It is the simple, everyday tale of the wishy-washy Charlie Brown and his imaginative dog Snoopy that has made Peanuts one of the world’s most beloved comic strips. UT’s new Sunday Special collection features panels from Sunday strips that depict the world of Peanuts in full color. Benjamin L. Clark of the Charles M. Schulz Museum talked to us about the humor in Schulz’s Sunday strips.
The Sunday Peanuts strip was a special one
There is something hopeful about the Sunday paper. Coverage of current events and politics is toned down, and comfort can be found in the prose of witty columnists, celebrity interviews, and comics. Like other comic strips, Peanuts runs as a black-and white daily from Monday through Saturday and as a full-color strip on Sunday. The pastel world of Peanuts has brought color and joy to weekend mornings since the comic’s Sunday strips began on Jan. 6, 1952. “Schulz was a passionate reader of Sunday comics growing up,” says Benjamin L. Clark, curator of the Charles M. Schulz Museum and Research Center in Santa Rosa, California. “The full-color spreads were the highlight of the Sunday edition, a feast for the mind and eye that inspired him to take up the pen himself.” Before long, Schulz himself was drawing Sunday strips for United Feature Syndicate, a distributor of syndicated comic strips to newspapers across the United States.
In the early 20th century, Sundays were the only day off for many workers. Newspapers competed for their attention and spending power by printing affordable entertainment in the form of comic strips and short stories. Sunday newspapers still follow this model today.
Clark explains that, although Sunday comic strips used to have nearly an entire
page each to tell their stories, by the time Schulz began the Sunday Peanuts strip in 1952, newspapers were printing multiple strips on one page. Even so, having space equivalent to three dailies stacked on top of one another allowed for more in-depth stories and more artistic freedom.
According to Clark, the title panels and throwaways of these three strips are unique. First up is a story about a llama, of all things. Says Clark: “An element of humor is in encountering the unexpected, for who would expect a llama in Peanuts? Readers cannot help but imagine what else may exist in this world. Schulz could really let his imagination run free in the Sunday title panels.” (Published Sept. 9, 1990)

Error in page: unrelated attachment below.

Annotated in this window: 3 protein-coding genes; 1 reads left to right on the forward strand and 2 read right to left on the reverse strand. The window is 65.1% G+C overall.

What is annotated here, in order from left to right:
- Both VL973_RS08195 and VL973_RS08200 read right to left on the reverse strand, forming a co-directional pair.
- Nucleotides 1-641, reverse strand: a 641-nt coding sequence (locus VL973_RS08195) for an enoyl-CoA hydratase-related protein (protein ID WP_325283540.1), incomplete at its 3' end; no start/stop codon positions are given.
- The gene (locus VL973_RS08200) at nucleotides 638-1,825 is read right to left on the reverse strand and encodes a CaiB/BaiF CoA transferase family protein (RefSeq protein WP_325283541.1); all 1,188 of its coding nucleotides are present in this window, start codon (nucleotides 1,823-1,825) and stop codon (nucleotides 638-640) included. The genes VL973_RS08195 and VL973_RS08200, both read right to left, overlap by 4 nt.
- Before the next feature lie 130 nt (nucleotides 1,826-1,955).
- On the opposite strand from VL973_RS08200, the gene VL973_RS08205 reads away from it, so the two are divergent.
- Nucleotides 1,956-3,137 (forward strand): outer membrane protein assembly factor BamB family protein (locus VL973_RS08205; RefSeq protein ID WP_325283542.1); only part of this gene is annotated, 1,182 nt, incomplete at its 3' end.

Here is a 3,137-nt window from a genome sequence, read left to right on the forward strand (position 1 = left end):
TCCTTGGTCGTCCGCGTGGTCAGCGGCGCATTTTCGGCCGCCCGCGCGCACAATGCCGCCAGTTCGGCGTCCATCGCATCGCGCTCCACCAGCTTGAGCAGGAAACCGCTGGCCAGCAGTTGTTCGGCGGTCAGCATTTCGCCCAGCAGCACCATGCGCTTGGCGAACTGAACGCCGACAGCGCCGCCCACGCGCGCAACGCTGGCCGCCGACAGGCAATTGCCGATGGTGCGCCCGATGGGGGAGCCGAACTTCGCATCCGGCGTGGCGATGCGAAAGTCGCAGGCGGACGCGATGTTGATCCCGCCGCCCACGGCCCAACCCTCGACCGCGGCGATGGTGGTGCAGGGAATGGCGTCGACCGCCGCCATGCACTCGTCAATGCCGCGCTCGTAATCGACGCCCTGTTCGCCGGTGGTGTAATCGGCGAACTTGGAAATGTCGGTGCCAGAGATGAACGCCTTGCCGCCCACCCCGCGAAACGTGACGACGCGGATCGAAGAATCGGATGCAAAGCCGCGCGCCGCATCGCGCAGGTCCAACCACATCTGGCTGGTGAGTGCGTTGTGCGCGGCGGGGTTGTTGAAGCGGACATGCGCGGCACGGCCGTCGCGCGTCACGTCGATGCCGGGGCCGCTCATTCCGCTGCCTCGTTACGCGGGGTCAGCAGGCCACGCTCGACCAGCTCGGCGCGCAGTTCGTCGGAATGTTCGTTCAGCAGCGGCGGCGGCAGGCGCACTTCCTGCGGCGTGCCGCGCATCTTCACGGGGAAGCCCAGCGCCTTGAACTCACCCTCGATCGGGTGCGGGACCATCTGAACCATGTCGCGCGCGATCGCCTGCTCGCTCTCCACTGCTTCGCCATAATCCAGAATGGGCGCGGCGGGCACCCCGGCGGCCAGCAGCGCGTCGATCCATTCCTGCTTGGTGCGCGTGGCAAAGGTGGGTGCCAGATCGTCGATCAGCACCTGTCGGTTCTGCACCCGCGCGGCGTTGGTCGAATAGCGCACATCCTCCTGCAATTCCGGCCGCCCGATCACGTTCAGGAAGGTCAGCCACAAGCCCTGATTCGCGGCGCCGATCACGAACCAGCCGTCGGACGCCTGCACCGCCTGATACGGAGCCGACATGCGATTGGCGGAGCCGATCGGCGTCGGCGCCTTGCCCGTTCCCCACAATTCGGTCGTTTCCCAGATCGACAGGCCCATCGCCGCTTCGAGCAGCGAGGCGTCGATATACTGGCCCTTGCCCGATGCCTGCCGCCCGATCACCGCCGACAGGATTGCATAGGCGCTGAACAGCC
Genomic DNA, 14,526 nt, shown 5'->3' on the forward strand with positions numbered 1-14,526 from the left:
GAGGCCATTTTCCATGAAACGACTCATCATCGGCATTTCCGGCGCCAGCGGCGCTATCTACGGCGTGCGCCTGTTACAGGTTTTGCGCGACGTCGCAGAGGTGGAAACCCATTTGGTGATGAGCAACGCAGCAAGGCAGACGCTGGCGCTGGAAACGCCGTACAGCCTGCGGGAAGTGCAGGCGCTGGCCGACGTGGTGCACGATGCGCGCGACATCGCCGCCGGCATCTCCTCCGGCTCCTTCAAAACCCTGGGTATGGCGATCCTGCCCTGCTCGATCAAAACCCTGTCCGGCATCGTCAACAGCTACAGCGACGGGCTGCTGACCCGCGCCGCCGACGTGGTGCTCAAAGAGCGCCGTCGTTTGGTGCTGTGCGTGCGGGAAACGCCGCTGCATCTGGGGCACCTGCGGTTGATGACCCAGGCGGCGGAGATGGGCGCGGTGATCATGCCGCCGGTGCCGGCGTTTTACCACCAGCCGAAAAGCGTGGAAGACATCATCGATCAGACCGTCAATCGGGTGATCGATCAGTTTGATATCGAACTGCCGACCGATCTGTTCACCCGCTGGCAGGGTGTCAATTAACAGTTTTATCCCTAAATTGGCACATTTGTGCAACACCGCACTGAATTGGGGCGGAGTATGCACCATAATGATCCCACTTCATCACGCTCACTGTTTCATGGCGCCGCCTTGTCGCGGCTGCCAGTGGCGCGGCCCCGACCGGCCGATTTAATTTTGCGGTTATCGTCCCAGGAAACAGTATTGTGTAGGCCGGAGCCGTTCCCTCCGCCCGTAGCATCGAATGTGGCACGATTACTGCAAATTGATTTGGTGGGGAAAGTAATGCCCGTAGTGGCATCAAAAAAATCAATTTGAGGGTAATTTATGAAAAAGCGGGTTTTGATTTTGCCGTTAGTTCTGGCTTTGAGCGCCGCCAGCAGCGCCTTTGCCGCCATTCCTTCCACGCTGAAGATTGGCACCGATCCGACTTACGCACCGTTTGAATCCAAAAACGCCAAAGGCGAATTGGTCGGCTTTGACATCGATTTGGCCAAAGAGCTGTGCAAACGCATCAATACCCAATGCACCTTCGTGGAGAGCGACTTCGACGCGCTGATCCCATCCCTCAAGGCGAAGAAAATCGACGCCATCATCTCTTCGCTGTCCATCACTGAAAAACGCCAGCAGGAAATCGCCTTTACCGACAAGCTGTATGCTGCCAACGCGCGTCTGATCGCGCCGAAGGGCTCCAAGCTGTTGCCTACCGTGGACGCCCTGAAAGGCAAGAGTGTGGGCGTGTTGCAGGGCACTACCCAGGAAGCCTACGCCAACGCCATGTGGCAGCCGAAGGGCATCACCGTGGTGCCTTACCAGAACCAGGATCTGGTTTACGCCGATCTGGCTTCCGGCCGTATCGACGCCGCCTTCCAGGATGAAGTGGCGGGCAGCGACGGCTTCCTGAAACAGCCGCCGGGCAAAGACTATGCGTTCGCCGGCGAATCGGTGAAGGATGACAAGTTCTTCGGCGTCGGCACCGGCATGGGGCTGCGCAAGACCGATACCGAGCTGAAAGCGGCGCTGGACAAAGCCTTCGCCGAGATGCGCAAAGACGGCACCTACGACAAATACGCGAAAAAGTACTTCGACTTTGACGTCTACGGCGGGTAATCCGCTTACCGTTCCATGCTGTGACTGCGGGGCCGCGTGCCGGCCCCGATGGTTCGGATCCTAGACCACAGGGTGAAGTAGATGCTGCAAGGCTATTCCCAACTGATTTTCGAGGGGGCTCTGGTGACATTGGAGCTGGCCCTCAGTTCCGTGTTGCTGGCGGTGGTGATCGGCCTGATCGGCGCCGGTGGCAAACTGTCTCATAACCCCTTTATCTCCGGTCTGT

Schulz’s sense of humor is especially apparent in the title and “throwaway” panels—the first two panels of a Sunday strip. At the same time, Schulz also believed that “the last panel in a Sunday comic strip is especially important. When the reader first glances at the [comic], it is very easy for his eye to drop to the lower right-hand corner and have the whole [comic] spoiled. Thus, it is sometimes necessary to try not to attract attention to that panel, to make certain that the beginning panels are interesting enough to keep the reader from skipping to the end.”
Schulz juggled many such considerations, but Clark says that these were always motivated by Schulz’s love for newspapers and his readers. “Because newspapers are published in a few sizes, some papers have to format their Sunday comics differently.
In this unusual strip, Schulz showed off his skill in perspective drawing. “His draftsmanship is an overlooked quality of his style, but it is something he took pride in,” explains Clark. “In title panels especially, Schulz was free to draw in a different style to communicate a complex idea—how do you depict a photograph within a strip?” (Published Nov. 16, 1958)